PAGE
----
We scholars publish a lot, but for what purpose? For whom? Who reads our papers and where? This is a question which may need some consideration and elaboration every now and then.
In fact, the situation has been rather confounding. A decade or two ago, unbelievable as it may sound, most academic articles in the field of human sciences were read practically by no-one. Namely, estimations based on surveys indicated that only a tiny number of articles enjoyed wide readership; perhaps 30–40 % of published articles had a limited number of readers, but the majority remained virtually untouched by human eye. Such results were alarming, but no-one was really alarmed. On the contrary, the global publishing activity only continued to increase.
However, online publishing and open access policies have changed the informative milieu in this respect. Therefore, I share here some observations regarding the reception and readership of my own articles in the era of globalization.
As a passionate lover of traditional books, I did remain reluctant for a long time before I started to distribute my stuff in immaterial forms. I soon had to admit that my reluctance had been an imprudent mistake.
Online publishing opens even the most obscure publications to global readership. For instance, I had written a rather handy article about the emergence of Byzantine aesthetics, published in Serbia (2013) in a curious festal publication that probably nobody has ever read. Seven years later, I distributed a copy of it online, the result being that it quickly found a bunch of readers and, most unexpectedly, was adopted as teaching material in a Catholic institution in Sri Lanka.
In terms of quantity, easy access enables surprising outcomes. In a recent article, I discussed and reinterpreted the question of racism in the desert fathers of late antiquity. Published in a poorly known journal in Australia, the e-version has had up to 22 views a day, which is almost incredible for an inconspicuous academic article on a marginal topic.
Even more interesting aspect in the reception is the geographical distribution that one may observe in the analytics. As a professor in Orthodox theology, most of my articles deal with “eastern” topics and eastern corpora but are made with more or less “western” methodological approach. In geo-theological terms, my work takes place in the eastern corner of the most eastern academic unit in EU. But where does the readership lie – east or west? In other words, where is the readership for academic Orthodox theology today? What kind of publications is the “global Eastern audience” interested in?
The analytics offers some unexpected outcomes. It is perhaps not surprising that the largest audience for articles in English is in US, given the massive population. However, it is somewhat unanticipated that my keenest audiences are in India and Ethiopia. This is mainly because topics such as baptismal teaching of Ephrem the Syrian are theologically relevant for the ancient Church of Ethiopia and the equally ancient Syriac Churches on the Indian coast.
The Eastern churches, separated by vast distances, historical and cultural barriers, not to mention canonical disputes, are desperately in need of global ethos and functional unity. As the hierarchical leaders are continually struggling for prestige and canonical territories, it seems that unity and communion is realised better in the world of scholarship. This is reflected also in the geographical distribution on the readers. My papers have readers in Romania and Russia, Turkey and Armenia, Greece and Israel, as well as among certain Western countries (UK, Italy, Canada). Though for some reason, almost none in Serbia or Bulgaria.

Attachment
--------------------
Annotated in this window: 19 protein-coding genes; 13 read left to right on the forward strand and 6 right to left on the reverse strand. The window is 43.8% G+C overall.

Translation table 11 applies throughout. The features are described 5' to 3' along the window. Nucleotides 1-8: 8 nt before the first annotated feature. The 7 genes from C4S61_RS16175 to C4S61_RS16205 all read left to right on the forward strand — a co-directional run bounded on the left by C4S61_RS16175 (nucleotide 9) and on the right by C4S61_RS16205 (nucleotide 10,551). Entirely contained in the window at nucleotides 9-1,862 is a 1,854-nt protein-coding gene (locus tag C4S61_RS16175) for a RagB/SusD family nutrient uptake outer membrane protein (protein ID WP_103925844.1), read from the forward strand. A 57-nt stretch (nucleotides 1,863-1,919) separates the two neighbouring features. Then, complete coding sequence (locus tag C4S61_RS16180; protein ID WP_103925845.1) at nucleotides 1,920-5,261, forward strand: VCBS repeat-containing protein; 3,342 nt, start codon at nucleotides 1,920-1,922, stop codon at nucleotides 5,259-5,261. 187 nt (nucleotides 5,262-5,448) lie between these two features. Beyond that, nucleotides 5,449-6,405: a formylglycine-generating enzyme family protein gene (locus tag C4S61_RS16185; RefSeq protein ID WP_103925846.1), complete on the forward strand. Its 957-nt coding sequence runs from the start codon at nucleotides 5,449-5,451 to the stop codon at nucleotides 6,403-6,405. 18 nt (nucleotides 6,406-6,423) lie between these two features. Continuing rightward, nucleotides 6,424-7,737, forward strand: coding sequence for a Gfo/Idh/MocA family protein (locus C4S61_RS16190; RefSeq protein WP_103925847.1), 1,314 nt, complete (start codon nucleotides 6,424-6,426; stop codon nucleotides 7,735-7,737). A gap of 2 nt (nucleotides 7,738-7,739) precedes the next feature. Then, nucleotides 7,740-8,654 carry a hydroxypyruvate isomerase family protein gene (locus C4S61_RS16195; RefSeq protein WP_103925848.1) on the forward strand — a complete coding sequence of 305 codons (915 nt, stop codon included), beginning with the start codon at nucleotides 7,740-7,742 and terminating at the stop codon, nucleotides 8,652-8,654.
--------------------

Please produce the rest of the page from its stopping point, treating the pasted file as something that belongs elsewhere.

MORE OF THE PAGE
In terms of content, the most popular articles in my output are related to the early encounter of Islam and Christianity in the Middle East. Academia and researchgate combined, the most read articles so far have been “Reminiscences of icons in the Qur’an” and “The early history of religion (dis)proving its truth”, in which I analyse the use of historical argument in the Christian Arabic apology of Theodore Abū Qurrah and his Islamic counter-polemics.
Unfortunately, the articles dealing with Armenian genocide, or Armenian culture in wider terms, seem to receive the most minimal amount of attention. The combination is somewhat unexpected. It seems that there are big academic markets for certain kind of approaches to Islam, but the topics that are existentially burdensome and challenging do not attract readers. Especially the role of Islam in the Armenian genocide is a question none wants to discuss thoroughly.
In the field of intra-Christian theology, the most popular topics so far have been a discussion on the verbalisation of deification in Syriac and Greek, and my tentatively ecumenical approach to the Byzantine anathemas.
Finally, the most thrilling detail. When Russia invaded Ukraine and tried to attack Kiev in the beginning of the obnoxious war in 2022, someone in Kiev went to academia.edu and read my article on the angelology of Isaac the Syrian. Good heavens. As others ran to bunkers, someone turned to my study on angels. Had I known in which situation someone turns to this very article, would I have written something otherwise?
What I want to say with these remarks is the following. When choosing topics and methods, perhaps scholars should at times give a thought on their potential readers in faraway lands and forthcoming eras. Or lack of them.
PhD Serafim Seppälä is a professor of systematic theology and patristics at the UEF. He has published extensively on a wide variety of topics, many of which are available in https://uef.academia.edu/SerafimSeppälä.